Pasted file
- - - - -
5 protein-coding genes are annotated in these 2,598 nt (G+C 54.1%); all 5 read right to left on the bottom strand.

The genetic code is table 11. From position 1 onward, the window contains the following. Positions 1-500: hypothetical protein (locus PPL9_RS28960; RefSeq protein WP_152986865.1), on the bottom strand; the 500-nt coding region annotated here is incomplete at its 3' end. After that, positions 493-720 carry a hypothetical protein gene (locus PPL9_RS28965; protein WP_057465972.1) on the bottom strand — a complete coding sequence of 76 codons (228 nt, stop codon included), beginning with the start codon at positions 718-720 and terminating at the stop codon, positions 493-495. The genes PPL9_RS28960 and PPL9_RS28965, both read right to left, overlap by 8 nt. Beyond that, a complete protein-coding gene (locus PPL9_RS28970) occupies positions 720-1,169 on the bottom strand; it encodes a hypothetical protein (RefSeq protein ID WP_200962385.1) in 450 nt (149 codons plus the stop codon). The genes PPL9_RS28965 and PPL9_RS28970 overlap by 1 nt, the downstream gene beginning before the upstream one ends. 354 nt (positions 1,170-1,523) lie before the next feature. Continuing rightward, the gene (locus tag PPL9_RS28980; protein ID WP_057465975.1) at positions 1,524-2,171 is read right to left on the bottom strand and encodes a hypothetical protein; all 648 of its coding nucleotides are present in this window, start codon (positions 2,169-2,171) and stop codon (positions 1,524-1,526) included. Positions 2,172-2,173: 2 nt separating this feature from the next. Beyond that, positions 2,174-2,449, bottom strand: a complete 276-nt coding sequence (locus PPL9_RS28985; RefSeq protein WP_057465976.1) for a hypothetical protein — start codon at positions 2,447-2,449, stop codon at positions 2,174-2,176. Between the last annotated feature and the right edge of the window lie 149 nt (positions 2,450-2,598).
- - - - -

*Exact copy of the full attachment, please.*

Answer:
5 protein-coding genes are annotated in these 2,598 nt (G+C 54.1%); all 5 read right to left on the bottom strand.

The genetic code is table 11. From position 1 onward, the window contains the following. Positions 1-500: hypothetical protein (locus PPL9_RS28960; RefSeq protein WP_152986865.1), on the bottom strand; the 500-nt coding region annotated here is incomplete at its 3' end. After that, positions 493-720 carry a hypothetical protein gene (locus PPL9_RS28965; protein WP_057465972.1) on the bottom strand — a complete coding sequence of 76 codons (228 nt, stop codon included), beginning with the start codon at positions 718-720 and terminating at the stop codon, positions 493-495. The genes PPL9_RS28960 and PPL9_RS28965, both read right to left, overlap by 8 nt. Beyond that, a complete protein-coding gene (locus PPL9_RS28970) occupies positions 720-1,169 on the bottom strand; it encodes a hypothetical protein (RefSeq protein ID WP_200962385.1) in 450 nt (149 codons plus the stop codon). The genes PPL9_RS28965 and PPL9_RS28970 overlap by 1 nt, the downstream gene beginning before the upstream one ends. 354 nt (positions 1,170-1,523) lie before the next feature. Continuing rightward, the gene (locus tag PPL9_RS28980; protein ID WP_057465975.1) at positions 1,524-2,171 is read right to left on the bottom strand and encodes a hypothetical protein; all 648 of its coding nucleotides are present in this window, start codon (positions 2,169-2,171) and stop codon (positions 1,524-1,526) included. Positions 2,172-2,173: 2 nt separating this feature from the next. Beyond that, positions 2,174-2,449, bottom strand: a complete 276-nt coding sequence (locus PPL9_RS28985; RefSeq protein WP_057465976.1) for a hypothetical protein — start codon at positions 2,447-2,449, stop codon at positions 2,174-2,176. Between the last annotated feature and the right edge of the window lie 149 nt (positions 2,450-2,598).